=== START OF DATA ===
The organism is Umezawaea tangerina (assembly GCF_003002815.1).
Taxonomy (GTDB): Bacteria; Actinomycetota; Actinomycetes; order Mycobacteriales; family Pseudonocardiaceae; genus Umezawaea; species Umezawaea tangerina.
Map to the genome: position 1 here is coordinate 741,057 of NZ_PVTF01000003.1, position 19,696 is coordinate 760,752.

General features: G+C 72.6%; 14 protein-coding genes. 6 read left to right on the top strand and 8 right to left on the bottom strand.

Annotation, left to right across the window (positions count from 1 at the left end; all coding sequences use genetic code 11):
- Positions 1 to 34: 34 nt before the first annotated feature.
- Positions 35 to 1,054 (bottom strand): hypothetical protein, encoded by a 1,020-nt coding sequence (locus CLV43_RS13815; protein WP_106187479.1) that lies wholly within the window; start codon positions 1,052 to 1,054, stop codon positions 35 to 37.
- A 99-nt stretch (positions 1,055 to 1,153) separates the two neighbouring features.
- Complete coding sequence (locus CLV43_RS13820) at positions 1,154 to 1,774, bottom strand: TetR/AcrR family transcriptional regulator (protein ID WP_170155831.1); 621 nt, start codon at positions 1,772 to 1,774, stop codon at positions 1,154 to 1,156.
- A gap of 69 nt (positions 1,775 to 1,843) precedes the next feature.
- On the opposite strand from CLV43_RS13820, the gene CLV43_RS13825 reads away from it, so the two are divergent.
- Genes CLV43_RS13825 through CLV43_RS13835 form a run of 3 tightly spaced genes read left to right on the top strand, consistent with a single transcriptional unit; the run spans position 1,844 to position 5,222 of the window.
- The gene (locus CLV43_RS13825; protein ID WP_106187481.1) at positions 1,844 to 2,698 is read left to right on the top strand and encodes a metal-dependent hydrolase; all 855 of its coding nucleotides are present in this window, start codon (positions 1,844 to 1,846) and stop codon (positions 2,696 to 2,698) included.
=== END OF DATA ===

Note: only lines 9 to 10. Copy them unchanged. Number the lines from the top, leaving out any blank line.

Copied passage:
- Complete coding sequence (locus CLV43_RS13820) at positions 1,154 to 1,774, bottom strand: TetR/AcrR family transcriptional regulator (protein ID WP_170155831.1); 621 nt, start codon at positions 1,772 to 1,774, stop codon at positions 1,154 to 1,156.
- A gap of 69 nt (positions 1,775 to 1,843) precedes the next feature.